After the election campaign highs, Winston Peters brings the buzz-kill

by Bevan Rapson / 25 September, 2017
Opinion.
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Could the kingmaker climb down from his high horse, please?

We all knew Winston Peters had a good chance to play kingmaker again, but that doesn’t make the reality of it any less tiresome.

Right up until the declaration of results on Saturday night, this election was a pretty sound example of democracy in action, an often compelling contest of ideas, tactics and personalities. 

The leaders of both our main parties deserve credit here. Jacinda Ardern revived Labour’s fortunes and brought star power and excitement to the campaign. Her “relentlessly positive” approach proved a tonic after the furrowed-brow lecturing favoured by a couple of recent predecessors.

She defied the sceptics who wondered whether she had the fortitude for the job, handling with aplomb most of the avalanche of debates, interviews and media stand-ups that come with leadership. Her “captain’s call” on a capital gains tax was a howler, but she didn’t let the subsequent u-turn drain the feel-good factor from her campaign.

Though the result fell short of what her fans hoped for, she re-established Labour’s standing as one of the two parties likely to lead governments.

Bill English, too, performed above most expectations and also seemed to enjoy himself. Someone might have told him to smile more at the beginning, but by the final weeks he appeared to be taking real pleasure in what he called “retail politics”, chatting with all comers, posing for selfies and tirelessly hammering away at National’s key messages.

It was still high-stakes politics, not tiddlywinks, so when the Ardern surge looked so ominous for the incumbents, National’s cynical “$11 billion hole” claim shouldn’t have been too unexpected. But neither English nor his challenger go in for trash-talking, tub-thumping or histrionics. Both by nature tend to be civil and respectful, even in the heat of debate. We could also give a shout-out here to James Shaw, another affable and articulate figure who maintained his equilibrium even as his party tipped precariously towards disaster.

But if these worthy personalities and the campaign’s exciting twists were enough to induce a mild democratic high, a certain cranky pensioner has effortlessly killed the buzz.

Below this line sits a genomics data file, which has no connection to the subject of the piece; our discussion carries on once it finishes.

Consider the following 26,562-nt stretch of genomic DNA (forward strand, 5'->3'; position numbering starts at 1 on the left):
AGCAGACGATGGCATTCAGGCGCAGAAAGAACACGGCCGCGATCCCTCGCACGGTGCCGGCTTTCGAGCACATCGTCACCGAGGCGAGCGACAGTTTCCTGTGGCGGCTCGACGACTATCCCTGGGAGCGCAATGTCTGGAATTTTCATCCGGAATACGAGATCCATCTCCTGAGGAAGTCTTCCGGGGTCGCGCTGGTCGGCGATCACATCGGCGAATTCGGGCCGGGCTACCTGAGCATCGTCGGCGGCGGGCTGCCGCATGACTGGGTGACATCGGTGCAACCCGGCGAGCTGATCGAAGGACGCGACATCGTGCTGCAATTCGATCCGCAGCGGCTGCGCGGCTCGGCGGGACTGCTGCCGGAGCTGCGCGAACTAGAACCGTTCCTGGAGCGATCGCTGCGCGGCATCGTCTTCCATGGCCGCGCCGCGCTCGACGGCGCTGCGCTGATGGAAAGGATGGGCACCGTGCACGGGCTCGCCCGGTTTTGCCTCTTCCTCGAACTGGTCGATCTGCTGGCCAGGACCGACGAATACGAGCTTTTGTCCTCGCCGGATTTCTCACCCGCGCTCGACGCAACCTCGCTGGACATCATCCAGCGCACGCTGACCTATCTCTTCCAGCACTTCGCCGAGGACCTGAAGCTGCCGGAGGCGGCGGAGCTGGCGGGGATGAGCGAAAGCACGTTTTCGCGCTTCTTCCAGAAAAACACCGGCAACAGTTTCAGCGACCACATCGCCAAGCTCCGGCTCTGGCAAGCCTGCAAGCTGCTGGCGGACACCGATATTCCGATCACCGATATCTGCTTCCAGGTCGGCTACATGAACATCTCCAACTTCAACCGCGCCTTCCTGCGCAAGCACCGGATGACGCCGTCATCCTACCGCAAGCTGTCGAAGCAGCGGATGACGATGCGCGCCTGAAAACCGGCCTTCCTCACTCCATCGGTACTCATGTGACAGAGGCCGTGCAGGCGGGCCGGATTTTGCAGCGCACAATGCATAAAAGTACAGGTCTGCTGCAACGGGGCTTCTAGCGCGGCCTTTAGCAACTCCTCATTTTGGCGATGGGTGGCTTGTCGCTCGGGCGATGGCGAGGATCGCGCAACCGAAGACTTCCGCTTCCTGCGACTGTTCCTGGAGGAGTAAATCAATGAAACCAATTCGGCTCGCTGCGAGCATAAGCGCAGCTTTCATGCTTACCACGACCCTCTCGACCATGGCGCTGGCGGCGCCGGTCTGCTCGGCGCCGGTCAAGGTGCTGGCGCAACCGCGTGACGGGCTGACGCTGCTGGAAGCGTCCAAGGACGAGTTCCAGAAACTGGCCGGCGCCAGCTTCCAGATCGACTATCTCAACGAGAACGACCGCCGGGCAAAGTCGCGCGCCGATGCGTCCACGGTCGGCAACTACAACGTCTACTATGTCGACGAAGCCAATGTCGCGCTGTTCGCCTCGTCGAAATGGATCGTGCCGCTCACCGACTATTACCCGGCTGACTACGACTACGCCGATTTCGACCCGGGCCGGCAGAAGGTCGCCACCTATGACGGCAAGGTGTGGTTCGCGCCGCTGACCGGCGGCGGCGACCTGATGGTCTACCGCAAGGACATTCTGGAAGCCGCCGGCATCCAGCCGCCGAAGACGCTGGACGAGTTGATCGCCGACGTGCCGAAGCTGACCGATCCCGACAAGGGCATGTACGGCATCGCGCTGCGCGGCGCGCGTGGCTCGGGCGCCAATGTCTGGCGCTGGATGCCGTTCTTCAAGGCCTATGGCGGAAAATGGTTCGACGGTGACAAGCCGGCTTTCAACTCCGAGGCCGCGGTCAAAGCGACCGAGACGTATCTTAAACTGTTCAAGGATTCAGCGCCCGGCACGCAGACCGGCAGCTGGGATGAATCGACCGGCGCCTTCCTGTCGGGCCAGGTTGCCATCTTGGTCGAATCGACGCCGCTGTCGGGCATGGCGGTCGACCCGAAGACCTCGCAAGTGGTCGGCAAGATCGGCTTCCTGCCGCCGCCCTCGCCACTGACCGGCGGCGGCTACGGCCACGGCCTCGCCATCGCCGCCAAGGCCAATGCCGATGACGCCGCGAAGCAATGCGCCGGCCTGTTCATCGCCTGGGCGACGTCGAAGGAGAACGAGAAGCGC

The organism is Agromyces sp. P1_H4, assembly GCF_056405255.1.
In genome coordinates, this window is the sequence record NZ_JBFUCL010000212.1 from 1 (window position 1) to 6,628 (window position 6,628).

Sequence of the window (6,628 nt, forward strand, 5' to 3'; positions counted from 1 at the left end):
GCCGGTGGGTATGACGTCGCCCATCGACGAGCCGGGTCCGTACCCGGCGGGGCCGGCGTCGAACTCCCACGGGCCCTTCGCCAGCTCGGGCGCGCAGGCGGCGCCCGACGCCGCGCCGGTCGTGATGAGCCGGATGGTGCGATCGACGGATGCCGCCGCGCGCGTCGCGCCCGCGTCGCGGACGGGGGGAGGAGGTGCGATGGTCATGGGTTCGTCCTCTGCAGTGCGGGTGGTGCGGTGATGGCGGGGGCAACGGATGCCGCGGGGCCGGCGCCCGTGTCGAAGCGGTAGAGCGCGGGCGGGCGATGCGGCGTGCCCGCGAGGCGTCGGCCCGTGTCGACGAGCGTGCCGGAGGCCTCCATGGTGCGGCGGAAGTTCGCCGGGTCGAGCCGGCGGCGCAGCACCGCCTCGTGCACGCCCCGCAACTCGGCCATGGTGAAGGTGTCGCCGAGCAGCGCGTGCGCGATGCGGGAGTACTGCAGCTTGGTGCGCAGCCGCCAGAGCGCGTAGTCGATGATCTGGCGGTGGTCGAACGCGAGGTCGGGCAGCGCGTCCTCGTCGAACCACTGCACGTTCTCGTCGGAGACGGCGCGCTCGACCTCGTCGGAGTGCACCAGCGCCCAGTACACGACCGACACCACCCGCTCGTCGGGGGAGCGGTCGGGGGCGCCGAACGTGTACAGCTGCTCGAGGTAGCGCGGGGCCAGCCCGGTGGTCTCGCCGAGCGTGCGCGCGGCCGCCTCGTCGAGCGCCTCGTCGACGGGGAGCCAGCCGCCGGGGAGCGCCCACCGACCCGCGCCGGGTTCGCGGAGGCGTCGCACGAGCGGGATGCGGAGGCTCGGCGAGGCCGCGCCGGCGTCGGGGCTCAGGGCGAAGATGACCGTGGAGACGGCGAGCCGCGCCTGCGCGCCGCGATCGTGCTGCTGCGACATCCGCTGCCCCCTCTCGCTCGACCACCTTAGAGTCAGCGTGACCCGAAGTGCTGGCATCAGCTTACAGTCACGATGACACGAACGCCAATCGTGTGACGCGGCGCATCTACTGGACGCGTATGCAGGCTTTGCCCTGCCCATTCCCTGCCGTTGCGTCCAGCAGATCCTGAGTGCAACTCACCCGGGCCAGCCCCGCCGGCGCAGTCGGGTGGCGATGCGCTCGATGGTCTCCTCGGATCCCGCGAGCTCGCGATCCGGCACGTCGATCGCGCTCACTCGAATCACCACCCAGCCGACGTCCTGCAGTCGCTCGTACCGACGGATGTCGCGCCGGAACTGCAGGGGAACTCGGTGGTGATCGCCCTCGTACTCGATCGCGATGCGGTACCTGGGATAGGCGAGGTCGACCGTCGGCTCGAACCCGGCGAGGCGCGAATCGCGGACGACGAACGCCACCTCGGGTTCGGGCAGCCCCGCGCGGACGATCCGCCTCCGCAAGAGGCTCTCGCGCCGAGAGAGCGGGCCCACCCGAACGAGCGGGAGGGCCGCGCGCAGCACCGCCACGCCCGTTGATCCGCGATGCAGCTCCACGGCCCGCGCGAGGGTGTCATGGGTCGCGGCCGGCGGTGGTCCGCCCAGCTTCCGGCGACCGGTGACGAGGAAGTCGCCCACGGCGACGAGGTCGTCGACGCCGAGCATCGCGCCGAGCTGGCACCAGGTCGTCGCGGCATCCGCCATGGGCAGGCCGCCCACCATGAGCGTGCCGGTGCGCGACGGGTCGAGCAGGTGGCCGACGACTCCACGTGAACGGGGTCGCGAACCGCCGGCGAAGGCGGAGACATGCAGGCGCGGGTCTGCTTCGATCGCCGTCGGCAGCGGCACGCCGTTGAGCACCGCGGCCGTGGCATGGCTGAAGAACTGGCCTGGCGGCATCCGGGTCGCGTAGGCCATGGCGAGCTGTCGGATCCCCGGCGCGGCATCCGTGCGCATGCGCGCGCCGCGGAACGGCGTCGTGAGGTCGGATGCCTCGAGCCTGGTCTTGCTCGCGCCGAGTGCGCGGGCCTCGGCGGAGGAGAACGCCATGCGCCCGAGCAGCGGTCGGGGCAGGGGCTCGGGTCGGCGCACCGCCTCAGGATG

Peters’ pronouncements since New Zealand First’s pivotal role was confirmed have been the usual hodgepodge of score-settling and high dudgeon: “Let’s stop the mirage and the facade here,” he told reporters waiting outside the Duke of Marlborough Hotel in Russell on Sunday. “We all know what has to happen, okay. So all this talk about making phone calls and talking to you people [reporters] about what am I going to do next will not be happening from NZ First’s point of view.”

Nobody expects him to negotiate in public, but with the nation hanging on his every word how hard would it be to come up with a few lines of clarity and assurance about how matters will play out over the coming days?

Peters’ prickly jousting with the media has for decades been a staple of political theatre in this country. As a sideshow, trying to decipher his flights of fury can be mildly entertaining. As the main event, that reflex indignation is an insult to voters – who have “spoken” but whose preferences must now be subjected to MMP’s murkier processes.

Worryingly, Peters’ irritable inscrutability seems to have increased with age. The interview with Radio New Zealand’s Guyon Espiner during this campaign almost worked as satire.

Exiting New Zealand First MP Richard Prosser – who it should be said has an axe to grind, having been demoted on the party list – yesterday described Peters’ behaviour as increasingly erratic. “He has always been Machiavellian, I guess, and a bit mercurial. And sort of says things in a way that leaves wriggle room,” Prosser told the New Zealand Herald. “This goes beyond that. These are things when you just think, what on earth is happening?”

Let’s hope Prosser is off-beam. We need Peters to get on and negotiate a sensible deal that works for whichever parties are involved – and their supporters. Elections need winners.  He’s done it before. The stable, functional relationships he maintained with Jim Bolger and Helen Clark should give us some confidence he’ll do it again.

But after a gripping campaign, and with so much power in one man’s hands, how about Peters stables his high horse and just gives the public as much clarity as he can as soon as he can?

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